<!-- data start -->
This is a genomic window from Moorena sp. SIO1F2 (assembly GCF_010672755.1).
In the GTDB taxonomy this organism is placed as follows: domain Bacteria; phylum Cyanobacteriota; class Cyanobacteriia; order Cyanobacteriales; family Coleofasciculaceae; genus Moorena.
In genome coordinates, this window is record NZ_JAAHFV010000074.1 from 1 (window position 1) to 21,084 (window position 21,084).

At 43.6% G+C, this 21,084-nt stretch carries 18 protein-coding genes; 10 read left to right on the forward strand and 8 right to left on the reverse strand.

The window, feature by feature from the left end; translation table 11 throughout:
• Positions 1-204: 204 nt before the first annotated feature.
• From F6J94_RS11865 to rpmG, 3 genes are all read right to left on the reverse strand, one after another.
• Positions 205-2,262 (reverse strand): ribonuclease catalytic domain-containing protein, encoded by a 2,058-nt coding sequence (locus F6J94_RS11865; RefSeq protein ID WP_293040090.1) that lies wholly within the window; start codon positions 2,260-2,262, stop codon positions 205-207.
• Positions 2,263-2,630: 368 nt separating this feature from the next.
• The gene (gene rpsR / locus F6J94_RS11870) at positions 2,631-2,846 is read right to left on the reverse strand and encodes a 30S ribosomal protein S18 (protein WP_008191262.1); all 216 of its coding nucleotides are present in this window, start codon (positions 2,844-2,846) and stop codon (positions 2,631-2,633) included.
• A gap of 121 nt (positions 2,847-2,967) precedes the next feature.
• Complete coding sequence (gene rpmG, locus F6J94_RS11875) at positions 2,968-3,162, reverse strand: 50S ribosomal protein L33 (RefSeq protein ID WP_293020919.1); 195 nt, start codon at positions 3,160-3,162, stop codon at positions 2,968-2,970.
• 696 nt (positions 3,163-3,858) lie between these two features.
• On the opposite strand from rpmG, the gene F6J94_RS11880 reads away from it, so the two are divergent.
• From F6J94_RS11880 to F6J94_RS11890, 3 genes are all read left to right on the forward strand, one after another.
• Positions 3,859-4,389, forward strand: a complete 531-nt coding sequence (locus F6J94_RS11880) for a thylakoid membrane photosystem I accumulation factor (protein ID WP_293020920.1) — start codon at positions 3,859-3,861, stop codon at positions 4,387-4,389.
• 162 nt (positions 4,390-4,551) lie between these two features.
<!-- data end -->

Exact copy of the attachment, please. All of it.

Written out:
This is a genomic window from Moorena sp. SIO1F2 (assembly GCF_010672755.1).
In the GTDB taxonomy this organism is placed as follows: domain Bacteria; phylum Cyanobacteriota; class Cyanobacteriia; order Cyanobacteriales; family Coleofasciculaceae; genus Moorena.
In genome coordinates, this window is record NZ_JAAHFV010000074.1 from 1 (window position 1) to 21,084 (window position 21,084).

At 43.6% G+C, this 21,084-nt stretch carries 18 protein-coding genes; 10 read left to right on the forward strand and 8 right to left on the reverse strand.

The window, feature by feature from the left end; translation table 11 throughout:
• Positions 1-204: 204 nt before the first annotated feature.
• From F6J94_RS11865 to rpmG, 3 genes are all read right to left on the reverse strand, one after another.
• Positions 205-2,262 (reverse strand): ribonuclease catalytic domain-containing protein, encoded by a 2,058-nt coding sequence (locus F6J94_RS11865; RefSeq protein ID WP_293040090.1) that lies wholly within the window; start codon positions 2,260-2,262, stop codon positions 205-207.
• Positions 2,263-2,630: 368 nt separating this feature from the next.
• The gene (gene rpsR / locus F6J94_RS11870) at positions 2,631-2,846 is read right to left on the reverse strand and encodes a 30S ribosomal protein S18 (protein WP_008191262.1); all 216 of its coding nucleotides are present in this window, start codon (positions 2,844-2,846) and stop codon (positions 2,631-2,633) included.
• A gap of 121 nt (positions 2,847-2,967) precedes the next feature.
• Complete coding sequence (gene rpmG, locus F6J94_RS11875) at positions 2,968-3,162, reverse strand: 50S ribosomal protein L33 (RefSeq protein ID WP_293020919.1); 195 nt, start codon at positions 3,160-3,162, stop codon at positions 2,968-2,970.
• 696 nt (positions 3,163-3,858) lie between these two features.
• On the opposite strand from rpmG, the gene F6J94_RS11880 reads away from it, so the two are divergent.
• From F6J94_RS11880 to F6J94_RS11890, 3 genes are all read left to right on the forward strand, one after another.
• Positions 3,859-4,389, forward strand: a complete 531-nt coding sequence (locus F6J94_RS11880) for a thylakoid membrane photosystem I accumulation factor (protein ID WP_293020920.1) — start codon at positions 3,859-3,861, stop codon at positions 4,387-4,389.
• 162 nt (positions 4,390-4,551) lie between these two features.